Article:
at the Shubert Theatre, October


By Laura Molzahn

Most great artists seem to develop some form of the Henry James syndrome: as he got older he became more peculiarly himself–his sentences got even more convoluted and subtle, and so did his characters’ psychology. But I don’t find Twyla Tharp becoming more herself as she approaches 60. Instead she’s becoming more ordinary, more a pale or distorted copy of herself. Perhaps she’s spread too thin. Her recent concert at the Shubert, three dances vaguely connected by an “ages of man” theme, revealed a wealth of ideas and not quite enough choreographic elbow grease or imagination.

The best of the bunch was the first. Though in some ways it doesn’t look like Tharp, it has more of her ingenuity than the others. Set to early American devotional music sung a cappella–a brilliant choice in itself–Sweet Fields is uncharacteristically slow at times and uncharacteristically moving. Sometimes emotion has been a side effect of her dancers’ tremendous energy and skill, but here I thought she was aiming for it, in the hands pulled to the face, or the forearms and palms offered to the audience or to God. There’s often a feeling in Sweet Fields that the stage air is thick and that the motions of work and prayer are being sucked back by some invisible force.

At other times the dancing is more typical of Tharp, quick and light: little hops, tiny running steps, a jig. The feet are soft yet precise. Sometimes the dancing is full force, sweeping drops and rolls on the floor or, in the work’s signature motion, a big swing of the leg up and out with a flexed foot, as if the dancer’s sole were praising God. In the joyous “Jordan” the men toss the women from a lift right into the air. The next section, “Brevity,” is a spare solo primarily repeating one phrase: in a lunge, Roger Jeffrey pulls an arm in abruptly, holds it, then his legs soften and he jumps and flicks a foot out several times. Though the music is flowing, he is not.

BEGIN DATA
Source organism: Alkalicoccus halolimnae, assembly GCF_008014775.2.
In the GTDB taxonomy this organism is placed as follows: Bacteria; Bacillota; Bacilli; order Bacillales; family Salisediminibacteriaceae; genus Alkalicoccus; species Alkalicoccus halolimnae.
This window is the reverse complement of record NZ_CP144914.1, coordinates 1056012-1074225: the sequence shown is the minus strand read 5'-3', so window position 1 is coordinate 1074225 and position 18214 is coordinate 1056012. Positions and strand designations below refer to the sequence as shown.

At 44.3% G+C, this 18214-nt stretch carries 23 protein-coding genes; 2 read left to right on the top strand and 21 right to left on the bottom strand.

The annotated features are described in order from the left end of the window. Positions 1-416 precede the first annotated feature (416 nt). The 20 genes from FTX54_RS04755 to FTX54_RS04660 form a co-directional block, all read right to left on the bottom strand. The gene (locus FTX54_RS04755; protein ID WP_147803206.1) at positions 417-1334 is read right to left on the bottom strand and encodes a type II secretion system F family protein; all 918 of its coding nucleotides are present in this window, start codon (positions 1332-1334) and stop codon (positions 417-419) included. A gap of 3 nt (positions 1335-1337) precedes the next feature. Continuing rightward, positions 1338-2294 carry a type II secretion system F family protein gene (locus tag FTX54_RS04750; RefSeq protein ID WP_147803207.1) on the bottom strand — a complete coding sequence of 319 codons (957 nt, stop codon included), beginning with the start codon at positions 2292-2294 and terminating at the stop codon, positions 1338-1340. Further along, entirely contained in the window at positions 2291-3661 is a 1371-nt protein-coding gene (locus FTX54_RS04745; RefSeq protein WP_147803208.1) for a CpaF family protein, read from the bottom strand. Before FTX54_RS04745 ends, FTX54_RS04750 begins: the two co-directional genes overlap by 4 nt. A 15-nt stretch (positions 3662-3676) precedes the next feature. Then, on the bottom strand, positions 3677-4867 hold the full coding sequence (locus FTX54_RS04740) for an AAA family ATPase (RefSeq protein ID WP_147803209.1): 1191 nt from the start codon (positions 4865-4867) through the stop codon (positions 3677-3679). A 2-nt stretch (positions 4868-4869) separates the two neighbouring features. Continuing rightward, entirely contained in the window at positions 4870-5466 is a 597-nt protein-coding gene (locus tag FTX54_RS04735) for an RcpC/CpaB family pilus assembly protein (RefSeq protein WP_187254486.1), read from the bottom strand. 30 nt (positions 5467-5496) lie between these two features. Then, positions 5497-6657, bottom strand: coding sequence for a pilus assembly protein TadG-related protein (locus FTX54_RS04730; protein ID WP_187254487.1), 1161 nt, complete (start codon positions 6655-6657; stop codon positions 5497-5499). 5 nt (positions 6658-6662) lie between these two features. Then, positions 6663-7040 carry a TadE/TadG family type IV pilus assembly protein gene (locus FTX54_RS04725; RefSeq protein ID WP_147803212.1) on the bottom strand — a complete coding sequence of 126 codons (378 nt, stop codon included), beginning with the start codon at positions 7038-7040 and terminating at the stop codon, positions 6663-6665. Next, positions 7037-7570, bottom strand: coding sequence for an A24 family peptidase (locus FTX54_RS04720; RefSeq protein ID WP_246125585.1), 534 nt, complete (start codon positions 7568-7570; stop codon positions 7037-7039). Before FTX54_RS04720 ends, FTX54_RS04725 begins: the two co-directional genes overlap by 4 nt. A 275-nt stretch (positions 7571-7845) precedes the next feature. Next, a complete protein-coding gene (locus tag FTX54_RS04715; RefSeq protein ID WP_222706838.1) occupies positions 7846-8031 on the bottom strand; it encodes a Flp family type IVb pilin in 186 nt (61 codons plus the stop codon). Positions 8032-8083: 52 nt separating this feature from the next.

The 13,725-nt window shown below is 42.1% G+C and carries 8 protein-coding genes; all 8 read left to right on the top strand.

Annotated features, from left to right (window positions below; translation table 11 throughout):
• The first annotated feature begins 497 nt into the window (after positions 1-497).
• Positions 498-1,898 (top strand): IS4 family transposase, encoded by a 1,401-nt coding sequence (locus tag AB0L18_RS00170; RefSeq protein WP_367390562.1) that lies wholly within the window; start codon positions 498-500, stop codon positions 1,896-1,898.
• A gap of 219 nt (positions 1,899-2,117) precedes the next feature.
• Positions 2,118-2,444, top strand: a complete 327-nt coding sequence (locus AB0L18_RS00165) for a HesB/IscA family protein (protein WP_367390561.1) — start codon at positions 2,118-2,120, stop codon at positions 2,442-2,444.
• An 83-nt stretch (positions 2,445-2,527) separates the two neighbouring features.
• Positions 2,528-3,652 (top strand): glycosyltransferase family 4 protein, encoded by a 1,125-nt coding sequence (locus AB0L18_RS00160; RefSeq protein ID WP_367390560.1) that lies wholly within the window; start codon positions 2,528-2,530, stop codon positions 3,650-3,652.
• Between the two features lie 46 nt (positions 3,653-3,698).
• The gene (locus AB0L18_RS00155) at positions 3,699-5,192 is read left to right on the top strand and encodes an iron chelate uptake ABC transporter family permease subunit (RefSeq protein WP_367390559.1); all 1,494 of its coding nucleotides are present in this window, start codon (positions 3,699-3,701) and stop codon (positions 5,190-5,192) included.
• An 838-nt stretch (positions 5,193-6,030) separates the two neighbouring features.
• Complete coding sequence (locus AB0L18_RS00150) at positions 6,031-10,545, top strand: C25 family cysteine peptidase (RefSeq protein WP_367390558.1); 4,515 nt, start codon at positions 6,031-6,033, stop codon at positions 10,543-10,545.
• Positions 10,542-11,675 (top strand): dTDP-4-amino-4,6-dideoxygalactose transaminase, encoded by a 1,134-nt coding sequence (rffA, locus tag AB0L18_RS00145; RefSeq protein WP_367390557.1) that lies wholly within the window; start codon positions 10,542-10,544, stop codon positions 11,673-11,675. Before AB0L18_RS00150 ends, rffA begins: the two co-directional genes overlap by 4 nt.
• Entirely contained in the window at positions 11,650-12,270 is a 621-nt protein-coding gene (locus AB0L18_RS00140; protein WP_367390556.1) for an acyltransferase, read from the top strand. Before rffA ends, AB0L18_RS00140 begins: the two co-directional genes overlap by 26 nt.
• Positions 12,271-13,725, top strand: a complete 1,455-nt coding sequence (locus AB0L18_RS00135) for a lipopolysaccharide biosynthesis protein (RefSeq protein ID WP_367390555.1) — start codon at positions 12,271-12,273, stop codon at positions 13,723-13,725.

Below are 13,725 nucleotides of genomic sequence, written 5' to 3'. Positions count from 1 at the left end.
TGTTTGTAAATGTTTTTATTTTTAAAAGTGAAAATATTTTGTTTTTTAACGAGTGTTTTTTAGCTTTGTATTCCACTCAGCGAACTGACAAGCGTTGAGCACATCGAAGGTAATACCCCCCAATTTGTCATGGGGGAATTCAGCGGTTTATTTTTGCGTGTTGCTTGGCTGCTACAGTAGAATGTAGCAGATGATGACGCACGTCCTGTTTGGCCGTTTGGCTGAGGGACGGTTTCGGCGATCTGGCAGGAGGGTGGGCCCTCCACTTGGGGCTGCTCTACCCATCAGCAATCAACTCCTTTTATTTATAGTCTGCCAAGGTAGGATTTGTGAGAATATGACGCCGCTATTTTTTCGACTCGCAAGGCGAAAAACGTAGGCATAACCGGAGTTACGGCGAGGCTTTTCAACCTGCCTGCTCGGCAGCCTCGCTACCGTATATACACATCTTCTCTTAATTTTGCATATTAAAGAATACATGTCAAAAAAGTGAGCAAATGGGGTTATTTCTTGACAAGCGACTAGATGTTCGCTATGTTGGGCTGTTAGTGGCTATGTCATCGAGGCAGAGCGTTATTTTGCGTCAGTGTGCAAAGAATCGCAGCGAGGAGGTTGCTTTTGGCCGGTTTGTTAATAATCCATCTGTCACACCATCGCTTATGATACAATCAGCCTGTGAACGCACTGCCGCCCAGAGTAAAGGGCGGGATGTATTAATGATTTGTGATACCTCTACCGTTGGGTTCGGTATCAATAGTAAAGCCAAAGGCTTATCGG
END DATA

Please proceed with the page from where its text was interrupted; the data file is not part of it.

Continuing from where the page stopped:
Sweet Fields reminds me of a much earlier Tharp dance, Baker’s Dozen, perhaps because both feature flowing white costumes: innocent, childlike, these pieces revel in a sense of play. Drawing on Tharp’s Quaker background and on Shaker forms, Sweet Fields sets up the dances that follow, on adolescence and middle age in an individual’s life and in the life of the country. 66 takes its title from the famous highway and its music from “bachelor pad” numbers of the late 50s and early 60s. Images of Rock Hudson and Doris Day kept popping unwanted into my brain. Like Bum’s Rush–which Tharp made for one of the country’s premiere companies, American Ballet Theatre–this dance shoves its vulgarity in our face and asks what we’re going to do about it. Like that dance, it also features a dancing tire.

In 66 Tharp reveals the country at a kind of crossroads between innocence and cynical experience, just as adolescents are at a crossroads between being kids and being grown-ups. The costumes’ motif is blue denim, but some of the dancers wear farmerish overalls while the others wear the tight jeans and T-shirts of hipsters. Everyone pretends to be cool with sex, which is in the air. In “Sexe” the Couple (Julie Stahl and Andrew Robinson) give amour a funny, earnest, embarrassed innocence–she giggles when he pivots her sideways like a cardboard cutout–but their duet in “Sleep Walk” is genuinely hot. “Spring, Sprang, Sprung” seems to be about boys’ ancient nemesis, the prick tease. And right in the midst of all this young and foolish flailing is an old geezer with a cane. (His solo, “Foolin’ Around,” is one of the high points, as his clockwork steps and twitches keep time with the mechanical music, then evolve into free and easy hoofing.)